North York Moors National Park HOBS group


Ordnance Survey work party


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National Trust weekend volunteers


Through snow, rain and sunshine, smiles, groans and laughter, hard graft, thorned fingers and heavy calorie consumption – we finally completed the hedge in early February, just over one month after John and I started.

Alan, from the North York Moors National Park HOBS group had the honour of planting the last tree

And so, what was the reason for planting the hedge?

Traditional field boundaries, specifically dry stones walls and hedges, are a major part of the landscape character of the North York Moors National Park. The purpose of the National Park’s scheme is to encourage these to be managed or restored.

Specifically with the hedge at Roseberry Topping, there is evidence of a previous, older hedge having been in place along part of the current boundary, with a number of mature, sparsely grown Hawthorn trees along its way. We wanted to re-instate this historic feature.

Also, the wildlife value of creating a new hedge will be considerably huge, creating shelter, food, nesting spots and valuable habitat for a huge range of species – from flowers and insects, to birds and small mammals. It will also form a wildlife corridor, allowing species to move between different habitats and allowing the continuation of viable populations.

Finally, with the hedge being alongside a public footpath, we can take a walk alongside it and enjoy it individually, seeing it establish over the coming years!


Moth trapping!

Last week I was out in the depths of night with some of my colleagues doing a spot of moth trapping within Newton Wood at Roseberry Topping. We were joined by Dr Robert Woods, Conservation Officer for INCA (Industry Nature Conservation Association).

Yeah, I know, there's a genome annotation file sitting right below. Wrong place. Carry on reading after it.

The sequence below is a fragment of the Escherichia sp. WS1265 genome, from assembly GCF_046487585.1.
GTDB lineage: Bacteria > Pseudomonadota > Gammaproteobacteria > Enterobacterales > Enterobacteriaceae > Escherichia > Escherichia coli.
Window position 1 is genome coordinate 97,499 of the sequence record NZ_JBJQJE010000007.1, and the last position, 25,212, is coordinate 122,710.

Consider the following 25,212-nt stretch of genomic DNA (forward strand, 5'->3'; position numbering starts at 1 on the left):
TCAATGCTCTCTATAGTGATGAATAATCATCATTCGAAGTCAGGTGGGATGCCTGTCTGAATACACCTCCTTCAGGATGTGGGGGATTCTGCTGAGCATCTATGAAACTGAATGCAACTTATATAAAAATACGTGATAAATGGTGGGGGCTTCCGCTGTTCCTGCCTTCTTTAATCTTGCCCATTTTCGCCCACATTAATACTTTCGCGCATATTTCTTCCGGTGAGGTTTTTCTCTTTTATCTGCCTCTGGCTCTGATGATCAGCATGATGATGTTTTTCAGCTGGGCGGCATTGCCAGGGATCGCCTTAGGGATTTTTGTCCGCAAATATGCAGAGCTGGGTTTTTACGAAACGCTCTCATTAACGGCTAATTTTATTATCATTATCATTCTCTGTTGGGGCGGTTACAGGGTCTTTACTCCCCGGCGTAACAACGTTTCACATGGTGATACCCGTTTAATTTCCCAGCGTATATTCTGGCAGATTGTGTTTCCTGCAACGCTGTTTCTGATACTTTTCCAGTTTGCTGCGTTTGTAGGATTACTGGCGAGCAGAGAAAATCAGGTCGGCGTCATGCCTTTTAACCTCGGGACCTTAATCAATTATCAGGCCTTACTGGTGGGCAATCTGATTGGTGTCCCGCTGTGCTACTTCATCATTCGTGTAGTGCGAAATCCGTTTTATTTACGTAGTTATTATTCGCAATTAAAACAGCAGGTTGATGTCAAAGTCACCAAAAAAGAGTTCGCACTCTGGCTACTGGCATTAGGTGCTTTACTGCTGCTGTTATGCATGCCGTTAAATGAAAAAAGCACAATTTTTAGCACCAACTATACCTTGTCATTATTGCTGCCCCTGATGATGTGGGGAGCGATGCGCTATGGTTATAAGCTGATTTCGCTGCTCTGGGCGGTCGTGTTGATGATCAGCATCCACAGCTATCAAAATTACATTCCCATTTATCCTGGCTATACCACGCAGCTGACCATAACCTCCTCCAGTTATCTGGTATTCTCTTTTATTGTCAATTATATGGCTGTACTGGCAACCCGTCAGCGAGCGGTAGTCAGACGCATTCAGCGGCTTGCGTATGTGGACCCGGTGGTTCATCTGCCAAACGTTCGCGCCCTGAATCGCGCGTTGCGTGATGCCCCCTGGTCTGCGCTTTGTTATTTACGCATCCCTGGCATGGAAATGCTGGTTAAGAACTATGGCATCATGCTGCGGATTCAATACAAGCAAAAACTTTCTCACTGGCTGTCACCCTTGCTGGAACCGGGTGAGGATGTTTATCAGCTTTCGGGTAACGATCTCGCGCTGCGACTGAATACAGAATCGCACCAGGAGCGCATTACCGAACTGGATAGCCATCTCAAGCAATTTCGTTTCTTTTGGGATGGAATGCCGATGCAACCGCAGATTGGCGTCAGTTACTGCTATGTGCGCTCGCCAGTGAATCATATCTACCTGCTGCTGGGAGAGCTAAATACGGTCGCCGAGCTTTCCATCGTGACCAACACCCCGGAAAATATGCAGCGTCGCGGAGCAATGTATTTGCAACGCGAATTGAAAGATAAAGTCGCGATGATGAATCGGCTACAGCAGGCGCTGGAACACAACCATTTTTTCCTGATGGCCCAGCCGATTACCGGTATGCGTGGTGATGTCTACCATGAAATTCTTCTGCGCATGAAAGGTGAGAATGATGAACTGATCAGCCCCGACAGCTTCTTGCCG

In total, 44 different species of moth visited our trap. Moth overload. Of those, particularly interesting were as follows.

The largest find of the night, a Poplar Hawk-moth (Laothoe populi)…

Probably the commonest of our hawk-moths. Here posing on one of our legs and flashing its hindwings, showing a contrasting ginger patch, which is normally hidden. As its name suggests, the larvae often feed on poplar trees.

Our other hawk-moth find of the night, the locally common Small Elephant Hawk-moth (Deilephila porcellus)…

This beautifully coloured moth (PINK and GREEN) gets its English name from the caterpillar’s fanciful resemblance to an elephant’s trunk!

Another locally common find was a Scorched Wing (Plagodis dolabraria)…

The English name of this species is derived from the patches of hindwing which resemble, as again the name suggests, a scorched wing. Very distinctive once you notice it.

An intriguing find was the Peppered moth (Biston betularia)…

Peppered moths side by side

This is a common and widespread species but its evolution over the last two hundred years is very interesting. Originally, the vast majority of peppered moths had light colouration, which effectively camouflaged them against the light-coloured trees and lichens upon which they rested. However, due to widespread pollution during the Industrial Revolution in England, many of the lichens died out, and the trees which peppered moths rested on became blackened by soot, causing most of the light-coloured moths to die off due to predation. At the same time, the dark-coloured, or melanic moths – of the same species – flourished because of their ability to hide on the darkened trees.

Since then, with improved environmental standards, light-colored peppered moths have again become common, but the dramatic change in the peppered moth’s population has remained a subject of much interest and study. This has led to the coining of the term “industrial melanism” to refer to the genetic darkening of species in response to pollutants.